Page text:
IN A recent opinion article in a major newspaper it was asserted that “Northern Australia will never be the food bowl of the world, Asia or even Australia.”
While agreeing that the rapidly growing Asian middle class offers Australian agriculture a major opportunity, the article argued that agriculture in southern Australia was in decline and needed a “massive dose of investment and innovation”. It questioned where this would come from, inferring no difference between public and private investment and disapproving of foreign sources.
Investing in the north would lead to ongoing neglect of the existing industry and amount to a mistake of “epic proportions”, it said. Furthermore, northern agriculture was littered with spectacular failures and any additional development would be foolhardy.
Fairfax Media economic columnist Ross Gittins was recently quoted as saying Australia could not play a significant role in feeding Asia’s growing population unless it contributed a lot of taxpayer subsidies to farmers, researchers and exporters, which would not be forthcoming.
Attitudes like these are common among certain groups of people, who believe that modern agriculture is unsustainable, the environment has been profoundly degraded since European settlement, and the best response is to minimise our footprint.
Opening up the north to agriculture is therefore opposed at every opportunity. A good illustration of this was seen in the 2009 Northern Australia Land and Water Taskforce report, which ignored the potential for new dams, saw no potential for expansion of agriculture and recommended a steady contraction in the area utilised by it.
Those who hold such views, of whom I suspect Gittins is one, are not particularly influenced by data. Their views are essentially ideological. Most Australians, on the other hand, do not agree humans are a pestilence inflicted on a pristine world and prefer a more optimistic view.
That puts the onus on those who know about agriculture to support that optimism with credible information and positive ideas. The hoary old moans that farmers are always doing it tough, there is nobody to replace all the old farmers and no future in agriculture, should be drowned out by those who know better.
There is plenty of positive information to help do that. In economic terms most farmers are doing fine and some extremely well. While the high dollar and green and red tape are a major drag, farms are not going broke any faster than they have in the past. In fact, the overwhelming majority are viable and profitable. The others blame someone else, but that is not new. The main thing is to remember they are not typical.
As for the environment, it is improving all the time. Whatever its other faults, the Murray Darling Basin plan will at least lead to more water in the river system and greater water use efficiency. The chances of the Murray turning into a series of water holes during droughts, as it did before humans arrived, are now about nil.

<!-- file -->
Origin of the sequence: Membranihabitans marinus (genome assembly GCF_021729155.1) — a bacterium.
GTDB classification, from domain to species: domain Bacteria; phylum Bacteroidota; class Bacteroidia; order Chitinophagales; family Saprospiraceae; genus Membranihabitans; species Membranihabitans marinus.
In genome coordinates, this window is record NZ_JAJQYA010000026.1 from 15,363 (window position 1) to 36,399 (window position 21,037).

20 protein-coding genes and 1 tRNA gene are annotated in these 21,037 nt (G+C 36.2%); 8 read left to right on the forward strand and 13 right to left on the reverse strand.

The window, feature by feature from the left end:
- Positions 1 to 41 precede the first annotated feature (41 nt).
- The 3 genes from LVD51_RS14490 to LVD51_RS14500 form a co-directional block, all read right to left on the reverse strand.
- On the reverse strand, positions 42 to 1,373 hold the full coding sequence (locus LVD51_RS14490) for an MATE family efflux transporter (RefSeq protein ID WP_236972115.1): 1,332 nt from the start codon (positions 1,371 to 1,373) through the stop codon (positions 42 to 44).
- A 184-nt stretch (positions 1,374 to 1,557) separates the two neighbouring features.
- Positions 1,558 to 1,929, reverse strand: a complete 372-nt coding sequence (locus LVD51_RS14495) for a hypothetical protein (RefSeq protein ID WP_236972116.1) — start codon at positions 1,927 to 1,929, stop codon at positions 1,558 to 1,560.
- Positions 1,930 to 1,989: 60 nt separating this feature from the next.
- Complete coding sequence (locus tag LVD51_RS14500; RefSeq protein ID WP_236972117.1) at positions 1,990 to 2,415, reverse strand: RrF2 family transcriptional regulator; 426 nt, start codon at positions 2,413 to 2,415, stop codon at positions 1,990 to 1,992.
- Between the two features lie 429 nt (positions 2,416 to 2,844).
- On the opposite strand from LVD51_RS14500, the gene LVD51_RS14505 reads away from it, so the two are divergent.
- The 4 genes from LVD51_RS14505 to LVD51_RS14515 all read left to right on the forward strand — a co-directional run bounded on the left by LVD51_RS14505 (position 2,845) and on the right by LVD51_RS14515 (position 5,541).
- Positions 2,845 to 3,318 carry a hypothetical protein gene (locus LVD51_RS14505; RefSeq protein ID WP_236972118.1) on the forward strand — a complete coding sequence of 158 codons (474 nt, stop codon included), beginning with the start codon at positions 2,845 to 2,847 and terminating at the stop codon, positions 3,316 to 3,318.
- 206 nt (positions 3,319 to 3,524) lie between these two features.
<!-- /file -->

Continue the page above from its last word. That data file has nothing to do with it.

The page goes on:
Stewardship is taken very seriously. In 2009-10, 52 percent of agricultural businesses undertook activities to protect native vegetation, 45 per cent wetland protection and 49 per cent river or creek bank protection. The old problems of salinity and erosion are far better managed than they were even a couple of decade ago.
There are also plenty of entrepreneurs still willing to risk their own money in new ventures. Whether they are growing a different crop, importing a new breed of livestock or moving to a new area, they are giving it a go.
These are the people who will explore opportunities to grow food for Asia in northern Australia. Some will fail and lose all their money, foreign investors who do not know the country well among them. But out of it will emerge the knowledge required to be successful.
Given all that, what role should governments take in developing the north?
The main thing is to get out of the way. That means removing red and green tape and being less greedy about taxation. These are worth doing at any time, but especially important with new ventures involving extra risk. If ever there was a case for a special economic zone offering reduced regulation and lower tax levels, this is it.
In some cases infrastructure is required, mainly roads and ports, and government investment may be required. But there is absolutely no case for subsidising anyone. A lower level of taxes is not a subsidy, it is reduced confiscation.
But those who oppose the development of Australia’s north do not believe in private investment, lower taxes or reduced regulation. They view investors and entrepreneurs as rogues and seek more regulation, not less. Theirs is a grey world of collectivist poverty.
How do I know this? The opinion article in the major newspaper was written by Lyndon Schneiders, national director of the Wilderness Society.
David Leyonhjelm has been an agribusiness consultant for 25 years. He may be contacted at firstname.lastname@example.org